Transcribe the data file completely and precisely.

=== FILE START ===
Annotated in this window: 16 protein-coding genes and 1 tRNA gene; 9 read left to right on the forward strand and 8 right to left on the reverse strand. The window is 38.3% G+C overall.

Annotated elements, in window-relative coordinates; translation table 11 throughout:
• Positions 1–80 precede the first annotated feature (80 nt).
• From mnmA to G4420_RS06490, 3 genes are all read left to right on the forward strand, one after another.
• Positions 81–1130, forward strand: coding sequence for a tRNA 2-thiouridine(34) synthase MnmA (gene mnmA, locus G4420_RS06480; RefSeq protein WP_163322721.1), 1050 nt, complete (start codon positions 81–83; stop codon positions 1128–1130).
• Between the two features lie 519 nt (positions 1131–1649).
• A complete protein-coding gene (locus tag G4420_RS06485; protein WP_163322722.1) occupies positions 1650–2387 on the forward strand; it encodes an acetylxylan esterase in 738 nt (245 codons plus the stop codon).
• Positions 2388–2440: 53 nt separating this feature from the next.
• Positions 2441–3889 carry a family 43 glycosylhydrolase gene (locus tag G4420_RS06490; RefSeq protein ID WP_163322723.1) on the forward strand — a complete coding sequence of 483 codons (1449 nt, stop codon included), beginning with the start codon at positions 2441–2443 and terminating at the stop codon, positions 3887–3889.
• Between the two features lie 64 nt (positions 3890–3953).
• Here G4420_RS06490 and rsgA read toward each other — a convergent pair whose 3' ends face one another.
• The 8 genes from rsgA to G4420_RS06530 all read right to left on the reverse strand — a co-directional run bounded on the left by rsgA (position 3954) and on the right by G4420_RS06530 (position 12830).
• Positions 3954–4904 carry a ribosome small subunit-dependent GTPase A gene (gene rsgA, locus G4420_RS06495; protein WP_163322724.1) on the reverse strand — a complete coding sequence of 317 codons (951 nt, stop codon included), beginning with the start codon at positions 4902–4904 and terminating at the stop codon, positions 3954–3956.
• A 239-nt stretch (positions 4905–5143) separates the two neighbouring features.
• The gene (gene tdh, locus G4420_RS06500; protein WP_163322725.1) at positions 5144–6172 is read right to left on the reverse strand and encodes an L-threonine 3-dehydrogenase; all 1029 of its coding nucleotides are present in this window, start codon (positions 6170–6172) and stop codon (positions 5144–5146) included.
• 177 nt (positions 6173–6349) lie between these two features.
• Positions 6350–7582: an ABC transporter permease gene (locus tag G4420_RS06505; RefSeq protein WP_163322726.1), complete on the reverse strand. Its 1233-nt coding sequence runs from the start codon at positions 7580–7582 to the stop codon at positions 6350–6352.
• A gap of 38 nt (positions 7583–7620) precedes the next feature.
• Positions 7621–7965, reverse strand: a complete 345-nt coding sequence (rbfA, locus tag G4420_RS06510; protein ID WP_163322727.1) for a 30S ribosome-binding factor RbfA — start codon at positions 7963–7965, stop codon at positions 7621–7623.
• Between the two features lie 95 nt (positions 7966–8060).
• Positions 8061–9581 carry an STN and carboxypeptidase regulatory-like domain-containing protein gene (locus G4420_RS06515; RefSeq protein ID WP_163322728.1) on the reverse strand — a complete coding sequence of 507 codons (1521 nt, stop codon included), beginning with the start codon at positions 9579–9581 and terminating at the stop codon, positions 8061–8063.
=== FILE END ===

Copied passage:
Annotated in this window: 16 protein-coding genes and 1 tRNA gene; 9 read left to right on the forward strand and 8 right to left on the reverse strand. The window is 38.3% G+C overall.

Annotated elements, in window-relative coordinates; translation table 11 throughout:
• Positions 1–80 precede the first annotated feature (80 nt).
• From mnmA to G4420_RS06490, 3 genes are all read left to right on the forward strand, one after another.
• Positions 81–1130, forward strand: coding sequence for a tRNA 2-thiouridine(34) synthase MnmA (gene mnmA, locus G4420_RS06480; RefSeq protein WP_163322721.1), 1050 nt, complete (start codon positions 81–83; stop codon positions 1128–1130).
• Between the two features lie 519 nt (positions 1131–1649).
• A complete protein-coding gene (locus tag G4420_RS06485; protein WP_163322722.1) occupies positions 1650–2387 on the forward strand; it encodes an acetylxylan esterase in 738 nt (245 codons plus the stop codon).
• Positions 2388–2440: 53 nt separating this feature from the next.
• Positions 2441–3889 carry a family 43 glycosylhydrolase gene (locus tag G4420_RS06490; RefSeq protein ID WP_163322723.1) on the forward strand — a complete coding sequence of 483 codons (1449 nt, stop codon included), beginning with the start codon at positions 2441–2443 and terminating at the stop codon, positions 3887–3889.
• Between the two features lie 64 nt (positions 3890–3953).
• Here G4420_RS06490 and rsgA read toward each other — a convergent pair whose 3' ends face one another.
• The 8 genes from rsgA to G4420_RS06530 all read right to left on the reverse strand — a co-directional run bounded on the left by rsgA (position 3954) and on the right by G4420_RS06530 (position 12830).
• Positions 3954–4904 carry a ribosome small subunit-dependent GTPase A gene (gene rsgA, locus G4420_RS06495; protein WP_163322724.1) on the reverse strand — a complete coding sequence of 317 codons (951 nt, stop codon included), beginning with the start codon at positions 4902–4904 and terminating at the stop codon, positions 3954–3956.
• A 239-nt stretch (positions 4905–5143) separates the two neighbouring features.
• The gene (gene tdh, locus G4420_RS06500; protein WP_163322725.1) at positions 5144–6172 is read right to left on the reverse strand and encodes an L-threonine 3-dehydrogenase; all 1029 of its coding nucleotides are present in this window, start codon (positions 6170–6172) and stop codon (positions 5144–5146) included.
• 177 nt (positions 6173–6349) lie between these two features.
• Positions 6350–7582: an ABC transporter permease gene (locus tag G4420_RS06505; RefSeq protein WP_163322726.1), complete on the reverse strand. Its 1233-nt coding sequence runs from the start codon at positions 7580–7582 to the stop codon at positions 6350–6352.
• A gap of 38 nt (positions 7583–7620) precedes the next feature.
• Positions 7621–7965, reverse strand: a complete 345-nt coding sequence (rbfA, locus tag G4420_RS06510; protein ID WP_163322727.1) for a 30S ribosome-binding factor RbfA — start codon at positions 7963–7965, stop codon at positions 7621–7623.
• Between the two features lie 95 nt (positions 7966–8060).
• Positions 8061–9581 carry an STN and carboxypeptidase regulatory-like domain-containing protein gene (locus G4420_RS06515; RefSeq protein ID WP_163322728.1) on the reverse strand — a complete coding sequence of 507 codons (1521 nt, stop codon included), beginning with the start codon at positions 9579–9581 and terminating at the stop codon, positions 8061–8063.